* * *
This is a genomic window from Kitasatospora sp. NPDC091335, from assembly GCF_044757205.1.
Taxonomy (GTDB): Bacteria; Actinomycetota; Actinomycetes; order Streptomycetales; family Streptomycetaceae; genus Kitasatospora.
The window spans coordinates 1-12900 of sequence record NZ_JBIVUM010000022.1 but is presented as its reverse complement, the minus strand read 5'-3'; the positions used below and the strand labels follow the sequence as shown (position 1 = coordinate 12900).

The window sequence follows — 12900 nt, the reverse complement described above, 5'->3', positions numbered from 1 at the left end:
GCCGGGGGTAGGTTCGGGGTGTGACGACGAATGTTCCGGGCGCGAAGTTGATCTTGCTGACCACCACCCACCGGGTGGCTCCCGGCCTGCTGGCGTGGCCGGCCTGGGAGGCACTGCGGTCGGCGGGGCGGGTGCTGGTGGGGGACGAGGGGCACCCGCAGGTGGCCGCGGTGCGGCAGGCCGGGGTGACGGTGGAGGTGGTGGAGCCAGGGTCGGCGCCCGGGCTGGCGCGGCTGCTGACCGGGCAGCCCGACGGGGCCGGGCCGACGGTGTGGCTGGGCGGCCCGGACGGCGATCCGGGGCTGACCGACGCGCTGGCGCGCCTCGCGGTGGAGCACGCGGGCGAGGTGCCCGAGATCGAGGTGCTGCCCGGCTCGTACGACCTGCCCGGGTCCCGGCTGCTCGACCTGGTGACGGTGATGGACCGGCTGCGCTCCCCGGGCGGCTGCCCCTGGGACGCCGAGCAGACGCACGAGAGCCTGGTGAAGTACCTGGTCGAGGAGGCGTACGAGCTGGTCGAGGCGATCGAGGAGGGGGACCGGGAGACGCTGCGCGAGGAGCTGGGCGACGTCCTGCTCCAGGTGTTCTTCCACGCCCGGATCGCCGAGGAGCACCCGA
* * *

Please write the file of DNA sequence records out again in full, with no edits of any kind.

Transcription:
This is a genomic window from Kitasatospora sp. NPDC091335, from assembly GCF_044757205.1.
Taxonomy (GTDB): Bacteria; Actinomycetota; Actinomycetes; order Streptomycetales; family Streptomycetaceae; genus Kitasatospora.
The window spans coordinates 1-12900 of sequence record NZ_JBIVUM010000022.1 but is presented as its reverse complement, the minus strand read 5'-3'; the positions used below and the strand labels follow the sequence as shown (position 1 = coordinate 12900).

The window sequence follows — 12900 nt, the reverse complement described above, 5'->3', positions numbered from 1 at the left end:
GCCGGGGGTAGGTTCGGGGTGTGACGACGAATGTTCCGGGCGCGAAGTTGATCTTGCTGACCACCACCCACCGGGTGGCTCCCGGCCTGCTGGCGTGGCCGGCCTGGGAGGCACTGCGGTCGGCGGGGCGGGTGCTGGTGGGGGACGAGGGGCACCCGCAGGTGGCCGCGGTGCGGCAGGCCGGGGTGACGGTGGAGGTGGTGGAGCCAGGGTCGGCGCCCGGGCTGGCGCGGCTGCTGACCGGGCAGCCCGACGGGGCCGGGCCGACGGTGTGGCTGGGCGGCCCGGACGGCGATCCGGGGCTGACCGACGCGCTGGCGCGCCTCGCGGTGGAGCACGCGGGCGAGGTGCCCGAGATCGAGGTGCTGCCCGGCTCGTACGACCTGCCCGGGTCCCGGCTGCTCGACCTGGTGACGGTGATGGACCGGCTGCGCTCCCCGGGCGGCTGCCCCTGGGACGCCGAGCAGACGCACGAGAGCCTGGTGAAGTACCTGGTCGAGGAGGCGTACGAGCTGGTCGAGGCGATCGAGGAGGGGGACCGGGAGACGCTGCGCGAGGAGCTGGGCGACGTCCTGCTCCAGGTGTTCTTCCACGCCCGGATCGCCGAGGAGCACCCGA